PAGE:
The US vice-president, visiting the capital Reykjavík as part of a whirlwind European tour, has a history of supporting anti-LGBT+ policies, including as Indiana governor when he voted against a ban on discrimination against people based on their sexual orientation. He also opposed the repeal of a law preventing openly gay people serving in the military.
Pulling up to Höfði House – the venue of President Ronald Reagan’s historic 1986 meeting with Soviet leader Mikhail Gorbachev – Mr Pence was met by half a dozen Pride flags planted conspicuously outside an office block opposite the building.
Ægir Már Þórisson, director of IT company Advania, told local news outlet Monitor: “We just felt the need to celebrate diversity today and wanted to show that by flying the flags.”
Another business, Efling union - headquartered nearby - also flew the rainbow flags, which are global symbols of LGBT+ pride.
Meeting Mr Pence inside Höfði House, President Guðni Jóhannesson was spotted wearing a rainbow bracelet on his right wrist. Iceland’s first lady, Eliza Reid, wore a similar bracelet to the meeting.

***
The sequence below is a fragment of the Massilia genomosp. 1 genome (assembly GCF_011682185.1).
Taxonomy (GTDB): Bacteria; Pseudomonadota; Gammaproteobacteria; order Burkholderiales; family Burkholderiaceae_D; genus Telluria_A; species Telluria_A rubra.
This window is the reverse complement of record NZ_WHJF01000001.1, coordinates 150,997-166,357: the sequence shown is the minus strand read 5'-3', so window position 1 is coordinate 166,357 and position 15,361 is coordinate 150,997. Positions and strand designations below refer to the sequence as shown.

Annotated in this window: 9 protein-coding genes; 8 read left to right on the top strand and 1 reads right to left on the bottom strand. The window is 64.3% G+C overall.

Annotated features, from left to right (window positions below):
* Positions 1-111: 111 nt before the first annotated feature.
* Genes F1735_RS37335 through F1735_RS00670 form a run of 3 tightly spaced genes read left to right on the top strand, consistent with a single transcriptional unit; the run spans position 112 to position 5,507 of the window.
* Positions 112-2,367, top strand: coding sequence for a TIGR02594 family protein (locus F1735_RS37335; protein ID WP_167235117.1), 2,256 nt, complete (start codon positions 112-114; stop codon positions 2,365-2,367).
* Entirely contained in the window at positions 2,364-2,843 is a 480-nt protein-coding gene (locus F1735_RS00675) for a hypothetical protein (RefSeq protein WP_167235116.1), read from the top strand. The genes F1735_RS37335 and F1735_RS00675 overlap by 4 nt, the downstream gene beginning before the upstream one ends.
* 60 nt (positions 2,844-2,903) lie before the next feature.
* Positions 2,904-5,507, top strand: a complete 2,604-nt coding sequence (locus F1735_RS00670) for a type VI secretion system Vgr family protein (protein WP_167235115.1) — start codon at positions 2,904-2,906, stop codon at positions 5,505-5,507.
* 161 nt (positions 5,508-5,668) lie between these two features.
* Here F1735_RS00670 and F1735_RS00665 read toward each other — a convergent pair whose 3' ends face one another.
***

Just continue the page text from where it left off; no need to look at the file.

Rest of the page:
It came a day after the Trump administration claimed Mr Pence could not be “anti-gay” because he had agreed to meet the Irish taoiseach and his same-sex partner during a trip to Ireland.
Mr Pence was the first US vice-president to visit Iceland, a country of just 350,000 people, since George HW Bush came to Reykjavik in 1983.
But the size and standards of Mr Pence's security detail, which included military jets and armed personnel, required adjustments by the nation of just 350,000 people.
The guards protecting Mr Pence got backup from a police force that only allows elite "Viking SWAT" members to carry guns.
Icelandic authorities also gave US personnel special permission to carry firearms, while bomb-sniffing dogs were cleared to enter the country because of a strict quarantine for imported animals.
More about: Iceland